Categorical variables for participants from northern and southern regions and rural and non-rural regions were reported as frequencies and proportions and compared using a χ2 test or Fisher’s exact test if cell sizes were <5. Continuous variables were assessed for normality by evaluating skewness and kurtosis. Normally distributed continuous variables with equal and unequal variances were compared using pooled and Satterthwaite Student’s t-test, respectively, and were reported as means and standard deviations (SD). Assumptions of normality for stigma score subscale scores were based on normality testing for the overall stigma scores.
Assumptions for linear regression were verified. Normality of residuals was tested by examining skewness and kurtosis. Outliers were identified by visual inspection of plots of Studentized residuals, and a sensitivity analysis was performed with outliers removed. A straight-line relationship and homoscedasticity were assessed by plotting residuals against predicted values. Collinearity was assessed and variables with a variance inflation factor >10 were removed.
A linear regression model was developed to examine the effect of geographic location on the stigma score. A change of estimate strategy was used to identify potential covariates that resulted in a >10% change in the beta-coefficient of geographic region and these covariates were retained in the multivariable linear regression model. Individual unadjusted and adjusted parameter estimates are presented with 95% confidence intervals (CIs).
All participants provided voluntary informed consent. Primary ethics approval for CHIWOS was obtained from Women’s College Hospital (approval number 2011-0024-E), Simon Fraser University/University of British Columbia (approval number H12-03326), and McGill University Health Centre (approval number 11-102-GEN) from their respective research ethics boards. The study also received administrative review and approval from the University of Toronto.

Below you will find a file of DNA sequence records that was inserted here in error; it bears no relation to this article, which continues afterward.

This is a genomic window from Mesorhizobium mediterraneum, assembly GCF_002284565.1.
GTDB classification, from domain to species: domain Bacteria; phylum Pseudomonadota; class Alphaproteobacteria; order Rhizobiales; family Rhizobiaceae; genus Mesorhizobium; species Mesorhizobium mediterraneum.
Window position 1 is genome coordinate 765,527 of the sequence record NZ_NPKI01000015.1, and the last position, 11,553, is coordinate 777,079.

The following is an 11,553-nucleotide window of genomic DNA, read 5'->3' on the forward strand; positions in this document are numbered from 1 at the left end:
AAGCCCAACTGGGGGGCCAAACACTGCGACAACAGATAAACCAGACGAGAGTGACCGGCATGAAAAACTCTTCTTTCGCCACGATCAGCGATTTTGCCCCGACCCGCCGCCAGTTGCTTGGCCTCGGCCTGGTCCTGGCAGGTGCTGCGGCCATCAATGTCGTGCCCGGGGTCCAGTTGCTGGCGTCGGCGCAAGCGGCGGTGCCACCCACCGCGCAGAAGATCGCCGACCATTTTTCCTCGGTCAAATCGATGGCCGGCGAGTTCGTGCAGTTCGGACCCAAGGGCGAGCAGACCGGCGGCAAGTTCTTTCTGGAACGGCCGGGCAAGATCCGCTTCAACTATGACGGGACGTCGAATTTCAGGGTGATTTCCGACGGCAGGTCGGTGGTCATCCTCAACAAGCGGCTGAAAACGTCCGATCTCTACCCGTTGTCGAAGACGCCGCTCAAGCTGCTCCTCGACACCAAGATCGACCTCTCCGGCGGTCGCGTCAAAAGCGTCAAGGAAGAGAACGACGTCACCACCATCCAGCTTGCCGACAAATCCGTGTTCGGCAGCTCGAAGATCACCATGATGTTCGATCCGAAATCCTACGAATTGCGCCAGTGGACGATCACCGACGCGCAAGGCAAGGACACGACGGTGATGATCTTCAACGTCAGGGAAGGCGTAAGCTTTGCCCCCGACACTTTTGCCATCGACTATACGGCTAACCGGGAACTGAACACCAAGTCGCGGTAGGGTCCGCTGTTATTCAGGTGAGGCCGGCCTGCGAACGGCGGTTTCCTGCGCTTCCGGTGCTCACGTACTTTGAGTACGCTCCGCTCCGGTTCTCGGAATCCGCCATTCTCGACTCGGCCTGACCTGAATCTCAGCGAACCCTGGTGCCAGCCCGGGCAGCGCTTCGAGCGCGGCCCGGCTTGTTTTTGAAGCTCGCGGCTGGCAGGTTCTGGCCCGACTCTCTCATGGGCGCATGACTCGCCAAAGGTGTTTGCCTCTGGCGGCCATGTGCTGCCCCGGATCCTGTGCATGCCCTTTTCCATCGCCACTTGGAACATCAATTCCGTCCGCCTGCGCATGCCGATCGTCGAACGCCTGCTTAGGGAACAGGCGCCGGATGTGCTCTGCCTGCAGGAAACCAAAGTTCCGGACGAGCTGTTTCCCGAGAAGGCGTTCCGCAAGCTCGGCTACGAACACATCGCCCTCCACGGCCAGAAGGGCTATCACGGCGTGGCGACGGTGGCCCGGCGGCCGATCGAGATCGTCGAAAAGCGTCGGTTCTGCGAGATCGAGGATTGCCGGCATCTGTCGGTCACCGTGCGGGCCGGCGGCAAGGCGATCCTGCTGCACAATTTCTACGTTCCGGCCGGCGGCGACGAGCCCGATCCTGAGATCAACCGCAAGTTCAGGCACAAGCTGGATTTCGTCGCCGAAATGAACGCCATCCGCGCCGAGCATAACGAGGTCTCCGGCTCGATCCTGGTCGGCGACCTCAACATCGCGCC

In comparison to participants from southern regions, participants from northern regions were older, and more likely to identify as Indigenous, be in a defined relationship, be born in Canada, have a history of incarceration, report substance use (alcohol, smoking, marijuana, recreational drug use and IDU) and be hepatitis C-co-infected. In comparison to participants from non-rural regions, participants from rural regions were more likely to identify as Indigenous, be born in Canada and report marijuana use.
Participants from northern regions had higher mean stigma scores than participants from southern regions (26.7 [SD 8.8] vs 23.6 [SD 7.9]; p<0.01) (Table 1). Scores for the ‘negative self-image’ subscale were higher among northern participants. All other subscale scores were not significantly different between northern and southern participants. Participants from rural regions had higher mean stigma scores than participants from non-rural regions (28.3 [SD 10.1] vs 23.7 [SD 7.8]; p<0.01). Scores for the ‘disclosure’ subscale and the ‘concern with public attitudes about people with HIV’ subscale were higher among rural participants. All other subscale scores were not significantly different between rural and non-rural participants.
Association between geographic region and shortened HIV Stigma Scale score
In univariate analysis, living in a northern region was significantly associated with higher stigma scores (Table 2). Covariates that led to a >10% change from the unadjusted beta-coefficient of northern were ethnicity, incarceration history, alcohol history and IDU. After adjusting for these potential confounders, northern region of residence remained significantly associated with a higher stigma score. A total of four outliers were identified and a sensitivity analysis excluding these outliers did not significantly alter the results. With these other factors constant, living in a northern region was associated with a 3.05 (95% CI 0.77, 5.32) point increase in the mean stigma score. In the multivariable model, Indigenous ethnicity, other ethnicity and history of incarceration were also significantly associated with higher stigma scores. Former injection drug use was associated with lower stigma scores.